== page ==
Defeated in his quest, Paco goes home to his Atlas,
turning its pages with the fervour of a man condemned to hang at dusk.
He shreds every section that supports the claims of other explorers.
He annihilates stories of navigation, settlement and greed,
until the Atlas is slimmed down to four blank endpapers. (Paco’s Atlas)

Sometimes John takes a wide-angle lens to our complex life and its attendant anxieties. His poems which are built of unadorned language and accessible imagery, have a didactic, almost academic quality.

There is a voice, but deafness mutes the call,
a rumour from a ghost, explaining all. (Rumours)

His poems at times conjure up a world in which other creatures are animated and can be talked to. Their surfaces sometimes are coarsened with twist and turns yet they hurtle towards intricate metrical patterns of time and space. Here the poet has confessed ‘writing allows me to dream other worlds and other possible existences into being’. The poem ends with a strong emotional punch.

Outside my dog dream, I am a confirmed doubter,
but in that suspended hour all uncertainty disappears.
I focus on the smells in hand,
I sniff, therefore I am. (Pragmatist)

 Even the poems that cross the finishing line with a flourish are open-ended, leaving one with the sense that there will always be much more to say, and this is because the poet is possessed of his own pulsating style and fluency and an imagination that never closes.

The vampire bats flew south last May.
We sighed and breathed routine again.
Now others will be drained by their nocturnal visits,
while we warn all our friends on Facebook,
who ask where they may next alight
and what we think of TV haemovores.
There will be peace in our virtual time,
but I dream of a future,
with blood, hate, healing and love.
Let the bloodsuckers return swiftly. (Nosferatu)

Here, though, the form is a careful metaphor for what it is like to be forced into following an imaginary path: the inevitability is palpable. Underneath the surface simplicity, a mind works, and every word has been chosen with measured observation, care, and used with exact, brutal precision: there isn’t a dull note here,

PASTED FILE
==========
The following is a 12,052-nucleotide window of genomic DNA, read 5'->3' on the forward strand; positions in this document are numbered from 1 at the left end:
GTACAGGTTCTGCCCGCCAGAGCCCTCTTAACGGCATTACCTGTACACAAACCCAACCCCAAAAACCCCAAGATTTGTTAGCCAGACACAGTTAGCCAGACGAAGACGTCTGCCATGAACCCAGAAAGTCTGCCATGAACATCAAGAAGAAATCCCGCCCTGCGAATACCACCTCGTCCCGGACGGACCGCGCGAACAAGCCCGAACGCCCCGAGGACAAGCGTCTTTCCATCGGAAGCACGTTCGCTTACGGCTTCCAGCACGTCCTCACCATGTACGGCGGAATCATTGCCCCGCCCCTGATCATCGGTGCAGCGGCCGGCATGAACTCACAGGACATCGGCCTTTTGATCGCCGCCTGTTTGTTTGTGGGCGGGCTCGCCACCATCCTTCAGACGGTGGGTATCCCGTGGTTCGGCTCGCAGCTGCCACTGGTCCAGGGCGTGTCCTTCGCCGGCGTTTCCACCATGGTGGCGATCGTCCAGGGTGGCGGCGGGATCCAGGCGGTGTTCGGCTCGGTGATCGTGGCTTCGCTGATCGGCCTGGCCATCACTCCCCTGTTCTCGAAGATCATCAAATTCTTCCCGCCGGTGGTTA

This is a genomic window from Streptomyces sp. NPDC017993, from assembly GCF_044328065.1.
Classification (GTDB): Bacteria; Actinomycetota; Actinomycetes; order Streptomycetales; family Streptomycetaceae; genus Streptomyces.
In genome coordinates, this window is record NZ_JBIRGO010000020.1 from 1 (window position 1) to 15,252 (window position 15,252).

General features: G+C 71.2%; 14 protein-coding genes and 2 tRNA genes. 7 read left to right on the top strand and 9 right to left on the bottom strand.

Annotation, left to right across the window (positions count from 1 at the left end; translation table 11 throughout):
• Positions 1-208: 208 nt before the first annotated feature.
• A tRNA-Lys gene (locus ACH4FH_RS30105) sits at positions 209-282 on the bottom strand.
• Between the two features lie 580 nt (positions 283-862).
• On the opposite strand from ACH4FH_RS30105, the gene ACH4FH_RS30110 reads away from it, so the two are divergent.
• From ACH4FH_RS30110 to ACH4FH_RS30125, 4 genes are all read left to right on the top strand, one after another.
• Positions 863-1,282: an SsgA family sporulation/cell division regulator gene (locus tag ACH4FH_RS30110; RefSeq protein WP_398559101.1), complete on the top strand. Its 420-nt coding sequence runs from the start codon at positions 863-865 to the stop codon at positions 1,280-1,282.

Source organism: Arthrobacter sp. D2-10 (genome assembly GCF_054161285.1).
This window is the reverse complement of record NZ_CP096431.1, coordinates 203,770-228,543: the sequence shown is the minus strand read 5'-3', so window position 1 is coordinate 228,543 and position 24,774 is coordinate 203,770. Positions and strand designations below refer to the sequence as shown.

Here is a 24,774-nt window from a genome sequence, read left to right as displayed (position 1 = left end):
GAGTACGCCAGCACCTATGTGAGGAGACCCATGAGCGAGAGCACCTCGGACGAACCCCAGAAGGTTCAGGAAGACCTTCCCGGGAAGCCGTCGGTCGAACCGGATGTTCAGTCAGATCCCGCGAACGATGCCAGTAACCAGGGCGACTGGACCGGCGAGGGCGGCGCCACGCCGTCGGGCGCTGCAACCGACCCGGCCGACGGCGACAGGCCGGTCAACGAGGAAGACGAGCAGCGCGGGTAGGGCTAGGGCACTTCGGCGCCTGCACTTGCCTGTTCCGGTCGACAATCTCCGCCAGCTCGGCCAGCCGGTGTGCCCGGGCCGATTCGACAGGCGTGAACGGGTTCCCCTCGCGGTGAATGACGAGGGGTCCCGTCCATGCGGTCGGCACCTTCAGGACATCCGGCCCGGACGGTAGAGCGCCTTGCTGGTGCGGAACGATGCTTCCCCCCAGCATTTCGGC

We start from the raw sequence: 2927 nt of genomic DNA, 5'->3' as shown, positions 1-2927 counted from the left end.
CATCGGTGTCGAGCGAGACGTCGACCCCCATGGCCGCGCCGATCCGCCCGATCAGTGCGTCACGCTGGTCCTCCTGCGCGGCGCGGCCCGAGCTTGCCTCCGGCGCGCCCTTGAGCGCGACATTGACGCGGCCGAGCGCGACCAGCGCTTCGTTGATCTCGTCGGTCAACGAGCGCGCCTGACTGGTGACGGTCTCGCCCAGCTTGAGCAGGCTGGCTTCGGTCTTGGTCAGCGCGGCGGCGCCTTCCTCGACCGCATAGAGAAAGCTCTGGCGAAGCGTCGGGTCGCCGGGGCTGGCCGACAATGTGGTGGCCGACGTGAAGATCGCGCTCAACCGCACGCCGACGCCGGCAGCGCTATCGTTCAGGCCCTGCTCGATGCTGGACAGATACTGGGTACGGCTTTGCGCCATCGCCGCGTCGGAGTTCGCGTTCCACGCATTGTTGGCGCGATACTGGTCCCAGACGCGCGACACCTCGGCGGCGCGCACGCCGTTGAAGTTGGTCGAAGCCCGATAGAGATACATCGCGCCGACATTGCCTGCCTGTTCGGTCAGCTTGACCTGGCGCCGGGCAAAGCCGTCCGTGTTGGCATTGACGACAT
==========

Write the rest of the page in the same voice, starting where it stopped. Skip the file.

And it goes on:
The poet says ‘I imagine the goddess as a librarian, lamenting the decline of the book culture, but dreaming of a time when a lover will come and join her in reading “vast alphabets of upright types of love”.

I hide.
I took a vow of silence many years ago.
I gather wisdom in the twilight gloom.
I pace closed corridors at night.
I travel future centuries in dreams.
Concealed behind the shelves,
my thumb-nailed pages clear a space
for the entry of a dog-eared bookworm,
a reborn relic of the world’s myopic past.
He will return to read with me again,
vast alphabets of upright types of love. (Saraswati)

Wallace Stevens once claimed, ‘the poet is the priest of the invisible’. In “Saraswati’, the literature meets love and salvation, Poetry can begin at the end. The poet here is like a priest of the invisible and is not always inside his poems yet this bravura continues to be striking; it forces us to rethink about it, as well as making for very intimate reading.

I fly a kite, with telescopic camera.

I raise the periscope from my pocket submarine in your lake.
I lap other runners circling the perimeter of your house.
I scythe through the weeds in your tangled garden.
Breathless, I climb an ancient knotted oak.
I dangle from a willow, risking limb and life.
I shovel earth, as I attempt to tunnel under your moat.
My one and only wish: to be ... near to you. (Courtly Love)

The rhetorical and more prosaically alive power of poetry reside in the arresting ordering of its words. Here there is such unusual ordering, and it enhances the structure of the poem. It is one of the most exacting forms that provides an intimate glimpse, and which I suspect is even harder than it sounds.

Ignoring all my well-meant questions,
you keep the secret of your silent pages –
calligraphy that speaks the language of your soul. (I watch her write)

John Thieme is an important poetic raconteur of our time.Paco’s Atlas and other poems’ is a delightful book on exploration and mapping the inner landscape of mind and soul and is important for its significance in terms of both personal and historical restitution, of both post-colonial and global literature.

The cover page design is elegant. And surely, to read this book is actually to accompany the poet on his journey through the mazes of life. It is a must for every reader’s book-shelf.